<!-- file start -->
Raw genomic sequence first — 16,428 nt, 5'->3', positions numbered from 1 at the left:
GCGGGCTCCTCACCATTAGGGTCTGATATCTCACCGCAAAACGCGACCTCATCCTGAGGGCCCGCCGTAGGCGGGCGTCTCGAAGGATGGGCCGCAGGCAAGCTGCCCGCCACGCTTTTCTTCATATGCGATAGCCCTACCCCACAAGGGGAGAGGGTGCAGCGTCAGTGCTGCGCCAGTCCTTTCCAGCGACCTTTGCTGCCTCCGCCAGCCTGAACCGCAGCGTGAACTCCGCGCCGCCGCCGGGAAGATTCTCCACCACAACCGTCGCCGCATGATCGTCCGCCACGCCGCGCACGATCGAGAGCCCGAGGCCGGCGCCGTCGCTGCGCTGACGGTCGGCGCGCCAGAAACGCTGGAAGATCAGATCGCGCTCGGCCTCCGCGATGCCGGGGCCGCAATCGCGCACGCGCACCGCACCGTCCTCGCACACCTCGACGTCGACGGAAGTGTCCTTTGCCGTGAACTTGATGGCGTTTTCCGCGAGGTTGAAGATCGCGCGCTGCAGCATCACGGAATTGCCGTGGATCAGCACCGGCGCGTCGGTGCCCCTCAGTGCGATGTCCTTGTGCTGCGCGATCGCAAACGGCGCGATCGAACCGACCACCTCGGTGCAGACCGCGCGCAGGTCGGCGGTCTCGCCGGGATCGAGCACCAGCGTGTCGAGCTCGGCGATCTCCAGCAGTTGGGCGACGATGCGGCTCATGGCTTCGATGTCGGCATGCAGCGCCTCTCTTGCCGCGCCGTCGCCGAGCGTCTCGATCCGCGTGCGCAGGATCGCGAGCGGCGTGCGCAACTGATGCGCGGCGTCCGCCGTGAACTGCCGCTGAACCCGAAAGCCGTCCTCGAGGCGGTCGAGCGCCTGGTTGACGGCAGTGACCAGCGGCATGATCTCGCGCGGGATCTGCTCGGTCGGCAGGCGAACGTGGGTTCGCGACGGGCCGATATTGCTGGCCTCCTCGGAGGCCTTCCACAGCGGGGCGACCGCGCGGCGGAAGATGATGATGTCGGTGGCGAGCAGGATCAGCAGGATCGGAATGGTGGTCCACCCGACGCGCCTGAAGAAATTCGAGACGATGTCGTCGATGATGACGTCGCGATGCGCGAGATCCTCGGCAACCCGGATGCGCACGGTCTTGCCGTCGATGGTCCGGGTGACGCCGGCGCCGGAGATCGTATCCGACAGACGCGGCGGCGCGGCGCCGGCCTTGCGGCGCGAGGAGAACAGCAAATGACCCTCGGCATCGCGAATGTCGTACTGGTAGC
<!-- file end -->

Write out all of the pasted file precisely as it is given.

Raw genomic sequence first — 16,428 nt, 5'->3', positions numbered from 1 at the left:
GCGGGCTCCTCACCATTAGGGTCTGATATCTCACCGCAAAACGCGACCTCATCCTGAGGGCCCGCCGTAGGCGGGCGTCTCGAAGGATGGGCCGCAGGCAAGCTGCCCGCCACGCTTTTCTTCATATGCGATAGCCCTACCCCACAAGGGGAGAGGGTGCAGCGTCAGTGCTGCGCCAGTCCTTTCCAGCGACCTTTGCTGCCTCCGCCAGCCTGAACCGCAGCGTGAACTCCGCGCCGCCGCCGGGAAGATTCTCCACCACAACCGTCGCCGCATGATCGTCCGCCACGCCGCGCACGATCGAGAGCCCGAGGCCGGCGCCGTCGCTGCGCTGACGGTCGGCGCGCCAGAAACGCTGGAAGATCAGATCGCGCTCGGCCTCCGCGATGCCGGGGCCGCAATCGCGCACGCGCACCGCACCGTCCTCGCACACCTCGACGTCGACGGAAGTGTCCTTTGCCGTGAACTTGATGGCGTTTTCCGCGAGGTTGAAGATCGCGCGCTGCAGCATCACGGAATTGCCGTGGATCAGCACCGGCGCGTCGGTGCCCCTCAGTGCGATGTCCTTGTGCTGCGCGATCGCAAACGGCGCGATCGAACCGACCACCTCGGTGCAGACCGCGCGCAGGTCGGCGGTCTCGCCGGGATCGAGCACCAGCGTGTCGAGCTCGGCGATCTCCAGCAGTTGGGCGACGATGCGGCTCATGGCTTCGATGTCGGCATGCAGCGCCTCTCTTGCCGCGCCGTCGCCGAGCGTCTCGATCCGCGTGCGCAGGATCGCGAGCGGCGTGCGCAACTGATGCGCGGCGTCCGCCGTGAACTGCCGCTGAACCCGAAAGCCGTCCTCGAGGCGGTCGAGCGCCTGGTTGACGGCAGTGACCAGCGGCATGATCTCGCGCGGGATCTGCTCGGTCGGCAGGCGAACGTGGGTTCGCGACGGGCCGATATTGCTGGCCTCCTCGGAGGCCTTCCACAGCGGGGCGACCGCGCGGCGGAAGATGATGATGTCGGTGGCGAGCAGGATCAGCAGGATCGGAATGGTGGTCCACCCGACGCGCCTGAAGAAATTCGAGACGATGTCGTCGATGATGACGTCGCGATGCGCGAGATCCTCGGCAACCCGGATGCGCACGGTCTTGCCGTCGATGGTCCGGGTGACGCCGGCGCCGGAGATCGTATCCGACAGACGCGGCGGCGCGGCGCCGGCCTTGCGGCGCGAGGAGAACAGCAAATGACCCTCGGCATCGCGAATGTCGTACTGGTAGC